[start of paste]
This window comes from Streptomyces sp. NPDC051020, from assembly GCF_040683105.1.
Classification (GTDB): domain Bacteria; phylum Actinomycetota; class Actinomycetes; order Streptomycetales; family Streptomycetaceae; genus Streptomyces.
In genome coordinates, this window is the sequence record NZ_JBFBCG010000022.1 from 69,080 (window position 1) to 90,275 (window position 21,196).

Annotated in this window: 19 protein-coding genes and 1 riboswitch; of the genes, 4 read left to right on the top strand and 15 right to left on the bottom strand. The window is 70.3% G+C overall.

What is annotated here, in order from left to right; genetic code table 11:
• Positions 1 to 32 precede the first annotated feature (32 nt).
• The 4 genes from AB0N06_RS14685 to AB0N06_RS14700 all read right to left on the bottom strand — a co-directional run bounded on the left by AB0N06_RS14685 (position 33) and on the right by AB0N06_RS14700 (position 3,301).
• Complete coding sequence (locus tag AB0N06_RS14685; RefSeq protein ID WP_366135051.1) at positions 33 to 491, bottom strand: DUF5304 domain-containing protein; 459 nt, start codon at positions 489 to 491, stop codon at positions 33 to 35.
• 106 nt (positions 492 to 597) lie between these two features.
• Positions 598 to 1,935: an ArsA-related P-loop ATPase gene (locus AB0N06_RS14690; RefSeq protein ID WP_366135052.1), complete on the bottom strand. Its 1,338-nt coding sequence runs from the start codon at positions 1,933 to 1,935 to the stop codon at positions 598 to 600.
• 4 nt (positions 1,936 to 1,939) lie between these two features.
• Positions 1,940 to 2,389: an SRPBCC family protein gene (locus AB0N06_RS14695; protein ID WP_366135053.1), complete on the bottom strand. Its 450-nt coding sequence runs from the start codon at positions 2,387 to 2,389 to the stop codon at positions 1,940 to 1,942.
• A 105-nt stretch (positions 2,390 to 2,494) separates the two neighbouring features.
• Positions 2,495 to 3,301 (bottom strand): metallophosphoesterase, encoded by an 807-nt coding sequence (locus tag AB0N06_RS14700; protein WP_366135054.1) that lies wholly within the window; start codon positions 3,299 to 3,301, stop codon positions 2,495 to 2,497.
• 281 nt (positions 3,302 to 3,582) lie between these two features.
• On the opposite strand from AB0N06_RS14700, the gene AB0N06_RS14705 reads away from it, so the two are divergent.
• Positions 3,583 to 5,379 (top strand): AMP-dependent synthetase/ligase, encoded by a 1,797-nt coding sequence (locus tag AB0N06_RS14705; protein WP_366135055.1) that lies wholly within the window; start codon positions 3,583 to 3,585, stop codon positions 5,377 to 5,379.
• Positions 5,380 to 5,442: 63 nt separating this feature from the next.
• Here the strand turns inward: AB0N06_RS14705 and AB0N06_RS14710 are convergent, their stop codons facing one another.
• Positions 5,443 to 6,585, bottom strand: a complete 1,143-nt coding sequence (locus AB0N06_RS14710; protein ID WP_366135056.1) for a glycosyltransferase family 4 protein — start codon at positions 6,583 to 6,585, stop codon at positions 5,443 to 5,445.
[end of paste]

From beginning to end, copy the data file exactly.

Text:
This window comes from Streptomyces sp. NPDC051020, from assembly GCF_040683105.1.
Classification (GTDB): domain Bacteria; phylum Actinomycetota; class Actinomycetes; order Streptomycetales; family Streptomycetaceae; genus Streptomyces.
In genome coordinates, this window is the sequence record NZ_JBFBCG010000022.1 from 69,080 (window position 1) to 90,275 (window position 21,196).

Annotated in this window: 19 protein-coding genes and 1 riboswitch; of the genes, 4 read left to right on the top strand and 15 right to left on the bottom strand. The window is 70.3% G+C overall.

What is annotated here, in order from left to right; genetic code table 11:
• Positions 1 to 32 precede the first annotated feature (32 nt).
• The 4 genes from AB0N06_RS14685 to AB0N06_RS14700 all read right to left on the bottom strand — a co-directional run bounded on the left by AB0N06_RS14685 (position 33) and on the right by AB0N06_RS14700 (position 3,301).
• Complete coding sequence (locus tag AB0N06_RS14685; RefSeq protein ID WP_366135051.1) at positions 33 to 491, bottom strand: DUF5304 domain-containing protein; 459 nt, start codon at positions 489 to 491, stop codon at positions 33 to 35.
• 106 nt (positions 492 to 597) lie between these two features.
• Positions 598 to 1,935: an ArsA-related P-loop ATPase gene (locus AB0N06_RS14690; RefSeq protein ID WP_366135052.1), complete on the bottom strand. Its 1,338-nt coding sequence runs from the start codon at positions 1,933 to 1,935 to the stop codon at positions 598 to 600.
• 4 nt (positions 1,936 to 1,939) lie between these two features.
• Positions 1,940 to 2,389: an SRPBCC family protein gene (locus AB0N06_RS14695; protein ID WP_366135053.1), complete on the bottom strand. Its 450-nt coding sequence runs from the start codon at positions 2,387 to 2,389 to the stop codon at positions 1,940 to 1,942.
• A 105-nt stretch (positions 2,390 to 2,494) separates the two neighbouring features.
• Positions 2,495 to 3,301 (bottom strand): metallophosphoesterase, encoded by an 807-nt coding sequence (locus tag AB0N06_RS14700; protein WP_366135054.1) that lies wholly within the window; start codon positions 3,299 to 3,301, stop codon positions 2,495 to 2,497.
• 281 nt (positions 3,302 to 3,582) lie between these two features.
• On the opposite strand from AB0N06_RS14700, the gene AB0N06_RS14705 reads away from it, so the two are divergent.
• Positions 3,583 to 5,379 (top strand): AMP-dependent synthetase/ligase, encoded by a 1,797-nt coding sequence (locus tag AB0N06_RS14705; protein WP_366135055.1) that lies wholly within the window; start codon positions 3,583 to 3,585, stop codon positions 5,377 to 5,379.
• Positions 5,380 to 5,442: 63 nt separating this feature from the next.
• Here the strand turns inward: AB0N06_RS14705 and AB0N06_RS14710 are convergent, their stop codons facing one another.
• Positions 5,443 to 6,585, bottom strand: a complete 1,143-nt coding sequence (locus AB0N06_RS14710; protein ID WP_366135056.1) for a glycosyltransferase family 4 protein — start codon at positions 6,583 to 6,585, stop codon at positions 5,443 to 5,445.